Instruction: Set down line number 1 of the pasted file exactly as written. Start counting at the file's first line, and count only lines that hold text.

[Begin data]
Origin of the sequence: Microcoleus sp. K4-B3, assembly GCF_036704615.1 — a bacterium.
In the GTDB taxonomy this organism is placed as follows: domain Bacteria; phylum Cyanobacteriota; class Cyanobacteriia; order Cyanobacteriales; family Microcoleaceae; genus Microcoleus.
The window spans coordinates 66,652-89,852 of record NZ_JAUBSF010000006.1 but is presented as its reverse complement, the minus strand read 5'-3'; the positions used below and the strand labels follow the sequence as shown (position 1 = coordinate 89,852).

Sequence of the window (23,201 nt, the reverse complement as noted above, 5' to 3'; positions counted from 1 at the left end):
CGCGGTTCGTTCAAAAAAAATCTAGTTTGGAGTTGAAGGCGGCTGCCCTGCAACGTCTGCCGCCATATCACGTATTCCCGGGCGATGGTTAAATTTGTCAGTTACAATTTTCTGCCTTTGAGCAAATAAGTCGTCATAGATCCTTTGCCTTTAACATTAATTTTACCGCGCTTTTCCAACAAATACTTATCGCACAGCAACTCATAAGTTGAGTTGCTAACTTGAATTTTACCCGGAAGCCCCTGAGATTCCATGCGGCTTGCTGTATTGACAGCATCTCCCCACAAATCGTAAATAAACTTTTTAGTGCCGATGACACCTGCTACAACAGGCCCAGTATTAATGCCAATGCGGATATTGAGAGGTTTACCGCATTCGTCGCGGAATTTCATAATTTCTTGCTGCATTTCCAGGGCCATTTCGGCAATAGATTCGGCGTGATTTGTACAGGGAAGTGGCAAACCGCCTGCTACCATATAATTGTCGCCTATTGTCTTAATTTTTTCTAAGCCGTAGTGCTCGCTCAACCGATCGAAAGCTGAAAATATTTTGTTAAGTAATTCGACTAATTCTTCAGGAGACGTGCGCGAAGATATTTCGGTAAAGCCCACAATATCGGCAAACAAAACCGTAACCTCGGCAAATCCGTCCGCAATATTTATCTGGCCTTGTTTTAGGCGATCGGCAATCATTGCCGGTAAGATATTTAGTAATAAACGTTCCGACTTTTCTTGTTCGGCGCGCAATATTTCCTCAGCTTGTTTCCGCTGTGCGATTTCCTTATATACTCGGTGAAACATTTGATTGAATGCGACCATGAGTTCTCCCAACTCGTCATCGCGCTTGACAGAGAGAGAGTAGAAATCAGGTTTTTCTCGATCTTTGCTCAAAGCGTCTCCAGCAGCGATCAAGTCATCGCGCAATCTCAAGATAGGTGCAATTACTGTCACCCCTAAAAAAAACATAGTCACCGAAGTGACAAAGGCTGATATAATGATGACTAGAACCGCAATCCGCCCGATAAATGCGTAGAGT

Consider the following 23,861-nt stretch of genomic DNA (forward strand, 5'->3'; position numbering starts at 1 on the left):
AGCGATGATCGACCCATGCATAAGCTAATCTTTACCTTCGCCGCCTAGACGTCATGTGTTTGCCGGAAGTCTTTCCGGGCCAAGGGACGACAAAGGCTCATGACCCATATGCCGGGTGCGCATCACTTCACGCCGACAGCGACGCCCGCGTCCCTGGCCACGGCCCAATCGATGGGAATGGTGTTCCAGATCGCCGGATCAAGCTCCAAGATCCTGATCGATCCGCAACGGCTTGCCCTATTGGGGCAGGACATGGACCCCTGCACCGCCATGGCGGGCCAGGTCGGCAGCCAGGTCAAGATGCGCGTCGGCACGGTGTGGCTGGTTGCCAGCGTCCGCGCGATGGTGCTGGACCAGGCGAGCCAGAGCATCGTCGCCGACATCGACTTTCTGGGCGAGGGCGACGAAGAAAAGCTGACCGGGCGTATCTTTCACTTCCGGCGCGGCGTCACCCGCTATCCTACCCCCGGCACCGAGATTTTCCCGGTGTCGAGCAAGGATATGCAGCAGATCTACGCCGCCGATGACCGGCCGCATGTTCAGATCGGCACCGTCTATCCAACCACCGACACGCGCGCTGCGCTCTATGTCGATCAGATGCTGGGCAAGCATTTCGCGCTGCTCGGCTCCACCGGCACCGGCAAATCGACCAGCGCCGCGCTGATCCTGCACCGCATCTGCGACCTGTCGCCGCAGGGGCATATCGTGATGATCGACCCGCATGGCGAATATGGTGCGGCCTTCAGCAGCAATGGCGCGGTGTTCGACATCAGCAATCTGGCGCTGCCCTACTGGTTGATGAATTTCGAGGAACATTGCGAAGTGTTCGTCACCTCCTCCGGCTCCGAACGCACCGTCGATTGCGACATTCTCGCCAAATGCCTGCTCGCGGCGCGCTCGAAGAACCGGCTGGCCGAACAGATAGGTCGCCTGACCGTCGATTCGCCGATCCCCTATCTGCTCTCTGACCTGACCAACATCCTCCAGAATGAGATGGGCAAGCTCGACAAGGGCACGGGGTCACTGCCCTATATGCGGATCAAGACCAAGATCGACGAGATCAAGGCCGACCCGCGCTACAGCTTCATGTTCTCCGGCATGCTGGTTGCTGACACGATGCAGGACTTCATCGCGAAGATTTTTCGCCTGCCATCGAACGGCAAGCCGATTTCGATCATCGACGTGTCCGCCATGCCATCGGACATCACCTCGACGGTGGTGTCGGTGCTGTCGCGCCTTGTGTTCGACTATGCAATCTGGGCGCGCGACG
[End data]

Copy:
Origin of the sequence: Microcoleus sp. K4-B3, assembly GCF_036704615.1 — a bacterium.